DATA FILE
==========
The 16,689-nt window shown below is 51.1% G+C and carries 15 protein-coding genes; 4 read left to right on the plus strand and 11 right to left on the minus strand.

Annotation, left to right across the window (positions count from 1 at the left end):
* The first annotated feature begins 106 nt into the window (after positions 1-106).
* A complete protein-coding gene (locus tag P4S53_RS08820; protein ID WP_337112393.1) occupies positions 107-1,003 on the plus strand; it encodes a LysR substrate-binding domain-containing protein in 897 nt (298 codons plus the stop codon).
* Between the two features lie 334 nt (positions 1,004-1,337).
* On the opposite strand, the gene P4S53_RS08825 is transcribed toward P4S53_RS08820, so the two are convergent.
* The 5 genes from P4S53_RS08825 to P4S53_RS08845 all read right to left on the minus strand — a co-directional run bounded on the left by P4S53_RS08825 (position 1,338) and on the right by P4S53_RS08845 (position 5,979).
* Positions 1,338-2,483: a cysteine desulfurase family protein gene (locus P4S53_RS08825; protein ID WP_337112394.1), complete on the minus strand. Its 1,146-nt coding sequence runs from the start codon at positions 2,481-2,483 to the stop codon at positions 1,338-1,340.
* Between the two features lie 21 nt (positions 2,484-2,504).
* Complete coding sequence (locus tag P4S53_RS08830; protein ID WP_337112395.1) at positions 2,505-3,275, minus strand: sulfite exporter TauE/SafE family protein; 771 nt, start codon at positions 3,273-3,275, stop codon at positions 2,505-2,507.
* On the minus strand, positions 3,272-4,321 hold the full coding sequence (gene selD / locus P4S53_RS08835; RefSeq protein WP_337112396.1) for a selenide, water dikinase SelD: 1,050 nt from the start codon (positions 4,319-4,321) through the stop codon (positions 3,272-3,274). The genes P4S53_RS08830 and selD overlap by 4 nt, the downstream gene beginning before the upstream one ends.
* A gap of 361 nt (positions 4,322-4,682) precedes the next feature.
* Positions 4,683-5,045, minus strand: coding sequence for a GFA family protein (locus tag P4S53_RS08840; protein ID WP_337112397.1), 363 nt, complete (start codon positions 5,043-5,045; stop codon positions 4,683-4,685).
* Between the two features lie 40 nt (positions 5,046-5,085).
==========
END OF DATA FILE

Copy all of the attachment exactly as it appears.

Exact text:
The 16,689-nt window shown below is 51.1% G+C and carries 15 protein-coding genes; 4 read left to right on the plus strand and 11 right to left on the minus strand.

Annotation, left to right across the window (positions count from 1 at the left end):
* The first annotated feature begins 106 nt into the window (after positions 1-106).
* A complete protein-coding gene (locus tag P4S53_RS08820; protein ID WP_337112393.1) occupies positions 107-1,003 on the plus strand; it encodes a LysR substrate-binding domain-containing protein in 897 nt (298 codons plus the stop codon).
* Between the two features lie 334 nt (positions 1,004-1,337).
* On the opposite strand, the gene P4S53_RS08825 is transcribed toward P4S53_RS08820, so the two are convergent.
* The 5 genes from P4S53_RS08825 to P4S53_RS08845 all read right to left on the minus strand — a co-directional run bounded on the left by P4S53_RS08825 (position 1,338) and on the right by P4S53_RS08845 (position 5,979).
* Positions 1,338-2,483: a cysteine desulfurase family protein gene (locus P4S53_RS08825; protein ID WP_337112394.1), complete on the minus strand. Its 1,146-nt coding sequence runs from the start codon at positions 2,481-2,483 to the stop codon at positions 1,338-1,340.
* Between the two features lie 21 nt (positions 2,484-2,504).
* Complete coding sequence (locus tag P4S53_RS08830; protein ID WP_337112395.1) at positions 2,505-3,275, minus strand: sulfite exporter TauE/SafE family protein; 771 nt, start codon at positions 3,273-3,275, stop codon at positions 2,505-2,507.
* On the minus strand, positions 3,272-4,321 hold the full coding sequence (gene selD / locus P4S53_RS08835; RefSeq protein WP_337112396.1) for a selenide, water dikinase SelD: 1,050 nt from the start codon (positions 4,319-4,321) through the stop codon (positions 3,272-3,274). The genes P4S53_RS08830 and selD overlap by 4 nt, the downstream gene beginning before the upstream one ends.
* A gap of 361 nt (positions 4,322-4,682) precedes the next feature.
* Positions 4,683-5,045, minus strand: coding sequence for a GFA family protein (locus tag P4S53_RS08840; protein ID WP_337112397.1), 363 nt, complete (start codon positions 5,043-5,045; stop codon positions 4,683-4,685).
* Between the two features lie 40 nt (positions 5,046-5,085).